Today Shelly Frome is visiting Ascroft, eh? to tell us about Miranda and the D-Day Caper.
Welcome, Shelly. Let’s get started, shall we?
Tell us about your novel. Is it part of a series? If so, please tell us about the series too.
SF: Miranda and the D-Day Caper is a standalone meaning that it centers on a singular issue or dilemma, follows all the ups and downs in a certain trajectory and finally resolves.
Where did the idea for the mystery that is central to the story come from?
SF: In a sense, the mystery is a hunt for the endgame–what is this subterfuge all about? What dire event eventually has to take place or be thwarted and why? What truly is at stake here well beyond the abduction of a stray cat which, in effect, is only an initial clue?
Is there a theme or subject that underlies the story? If so, what prompted you to write about it?
SF: Underneath it all is a battle between small town virtues that currently seem to have been lost along the wayside, like truth, decency and integrity as opposed to ultra right-wing machinations in service to the retention of power at any cost. I suppose the dubious tactics of the current administration finally got to me as I began longing for the days of my childhood when radio programs and comic books gave me something to believe in: heroes and heroines I could identify with, leaders I could trust, noble lost causes that were worth fighting for.
How do you create your characters? Do you have favourite ones? If so, why are you partial to them?
SF: As a former professional actor I am able to inhabit all my characters who, in a way, are a composite of roles I have played, countless movies I’ve seen, plays I’ve watched, radio shows I’ve listened to, and colorful people I have met. In effect, they just come to me in terms of who can drive this tale forward and who can provide conflict and a viable counterpoint. And, as a former professional actor I love all my characters, even the cat, otherwise I wouldn’t be able to bring them truly to life. They would be just pawns.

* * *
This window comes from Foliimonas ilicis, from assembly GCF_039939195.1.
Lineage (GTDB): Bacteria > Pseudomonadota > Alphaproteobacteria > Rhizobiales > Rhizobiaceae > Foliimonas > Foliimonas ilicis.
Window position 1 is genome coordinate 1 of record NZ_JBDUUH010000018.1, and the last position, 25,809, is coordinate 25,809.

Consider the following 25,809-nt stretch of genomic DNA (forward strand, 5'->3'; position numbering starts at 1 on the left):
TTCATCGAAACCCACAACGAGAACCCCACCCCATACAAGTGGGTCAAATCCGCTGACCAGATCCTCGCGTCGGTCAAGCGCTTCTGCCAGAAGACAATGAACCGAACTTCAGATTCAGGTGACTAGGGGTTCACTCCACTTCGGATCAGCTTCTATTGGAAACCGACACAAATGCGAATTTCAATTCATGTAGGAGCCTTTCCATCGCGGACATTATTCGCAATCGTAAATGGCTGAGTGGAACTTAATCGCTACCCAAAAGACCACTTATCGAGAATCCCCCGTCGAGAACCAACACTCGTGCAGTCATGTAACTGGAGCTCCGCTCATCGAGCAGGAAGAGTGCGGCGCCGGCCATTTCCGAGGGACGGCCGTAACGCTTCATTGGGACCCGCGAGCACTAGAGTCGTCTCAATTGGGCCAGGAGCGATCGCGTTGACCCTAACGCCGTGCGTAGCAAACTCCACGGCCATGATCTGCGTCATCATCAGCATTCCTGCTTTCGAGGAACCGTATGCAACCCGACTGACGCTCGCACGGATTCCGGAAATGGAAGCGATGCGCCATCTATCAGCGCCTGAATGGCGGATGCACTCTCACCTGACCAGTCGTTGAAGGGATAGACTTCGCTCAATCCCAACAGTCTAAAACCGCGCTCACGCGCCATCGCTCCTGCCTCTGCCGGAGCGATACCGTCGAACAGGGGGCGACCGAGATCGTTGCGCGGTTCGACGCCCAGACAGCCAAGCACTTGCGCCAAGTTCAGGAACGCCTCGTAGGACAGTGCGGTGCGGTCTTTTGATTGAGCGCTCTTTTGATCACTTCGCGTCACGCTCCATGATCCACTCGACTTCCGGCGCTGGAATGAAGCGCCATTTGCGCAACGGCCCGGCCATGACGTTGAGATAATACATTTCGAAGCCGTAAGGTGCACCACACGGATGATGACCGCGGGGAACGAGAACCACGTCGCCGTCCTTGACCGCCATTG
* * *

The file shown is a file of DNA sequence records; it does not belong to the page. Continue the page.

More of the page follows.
How do you bring to life the place you are writing about?
SF: The setting is vital. Places and cultures I know all too well. Even the weather patterns. All of it affects everything that happens. My innate sense of truth guides me in terms of what would happen in these given circumstances when, for instance, Miranda approached the reopening of the tailgate market in Black Mountain on a crisp, vibrant Saturday morning in April? What mood would she be in and how would she great the venders in their popup tents?
What research do you do to provide background information to help you write the novel?
SF: There are realities I know absolutely nothing about like, in this instance, detonating devices that are, on the face of it, hard to detect. In this case, Vin, my anti-hero knows all about such things and to “play him” I have to obtain this knowledge and use it like it was simply every day, received wisdom.
Is there anything else you’d like to tell readers about the book?
SF: Miranda and her cousin Skip have an antic, loveable quality that I’m sure will see readers through. They may even find themselves rooting for Duffy the stray cat.
Thanks for answering my questions, Shelly, and good luck with Miranda and the D-Day Caper.
The novel is available at the following online retailers:
About Shelly Frome: Shelly is a member of Mystery Writers of America, a professor of dramatic arts emeritus at the University of Connecticut, a former professional actor, a writer of crime novels and books on theater and film. He is also a features writer for Gannett Media’s Black Mountain News. His fiction includes Sun Dance for Andy Horn, Lilac Moon, Twilight of the Drifter, Tinseltown Riff, Murder Run, Moon Games and The Secluded Village Murders. Among his works of non-fiction are The Actors Studio and texts on the art and craft of screenwriting and writing for the stage. Miranda and the D-Day Caper is his latest foray into the world of crime and the amateur sleuth. He lives in Black Mountain, North Carolina.